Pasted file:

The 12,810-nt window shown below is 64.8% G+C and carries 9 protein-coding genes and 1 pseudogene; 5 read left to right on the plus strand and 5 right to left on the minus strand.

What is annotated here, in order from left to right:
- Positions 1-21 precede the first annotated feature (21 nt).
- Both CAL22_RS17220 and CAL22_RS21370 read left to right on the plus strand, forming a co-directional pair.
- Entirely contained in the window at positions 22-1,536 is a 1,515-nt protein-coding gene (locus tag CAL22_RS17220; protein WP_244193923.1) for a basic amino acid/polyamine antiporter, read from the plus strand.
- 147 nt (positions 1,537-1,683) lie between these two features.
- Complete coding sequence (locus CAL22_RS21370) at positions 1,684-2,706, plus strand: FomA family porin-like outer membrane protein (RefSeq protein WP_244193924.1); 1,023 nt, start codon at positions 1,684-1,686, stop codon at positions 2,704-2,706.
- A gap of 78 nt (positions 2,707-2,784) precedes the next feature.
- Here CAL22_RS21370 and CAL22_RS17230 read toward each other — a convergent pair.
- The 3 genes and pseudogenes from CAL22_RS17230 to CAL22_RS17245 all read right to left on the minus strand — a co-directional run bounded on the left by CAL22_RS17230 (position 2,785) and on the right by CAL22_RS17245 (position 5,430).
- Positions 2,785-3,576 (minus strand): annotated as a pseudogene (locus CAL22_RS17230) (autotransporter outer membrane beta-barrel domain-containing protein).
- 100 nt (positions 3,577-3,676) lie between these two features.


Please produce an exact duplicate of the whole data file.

The 12,810-nt window shown below is 64.8% G+C and carries 9 protein-coding genes and 1 pseudogene; 5 read left to right on the plus strand and 5 right to left on the minus strand.

What is annotated here, in order from left to right:
- Positions 1-21 precede the first annotated feature (21 nt).
- Both CAL22_RS17220 and CAL22_RS21370 read left to right on the plus strand, forming a co-directional pair.
- Entirely contained in the window at positions 22-1,536 is a 1,515-nt protein-coding gene (locus tag CAL22_RS17220; protein WP_244193923.1) for a basic amino acid/polyamine antiporter, read from the plus strand.
- 147 nt (positions 1,537-1,683) lie between these two features.
- Complete coding sequence (locus CAL22_RS21370) at positions 1,684-2,706, plus strand: FomA family porin-like outer membrane protein (RefSeq protein WP_244193924.1); 1,023 nt, start codon at positions 1,684-1,686, stop codon at positions 2,704-2,706.
- A gap of 78 nt (positions 2,707-2,784) precedes the next feature.
- Here CAL22_RS21370 and CAL22_RS17230 read toward each other — a convergent pair.
- The 3 genes and pseudogenes from CAL22_RS17230 to CAL22_RS17245 all read right to left on the minus strand — a co-directional run bounded on the left by CAL22_RS17230 (position 2,785) and on the right by CAL22_RS17245 (position 5,430).
- Positions 2,785-3,576 (minus strand): annotated as a pseudogene (locus CAL22_RS17230) (autotransporter outer membrane beta-barrel domain-containing protein).
- 100 nt (positions 3,577-3,676) lie between these two features.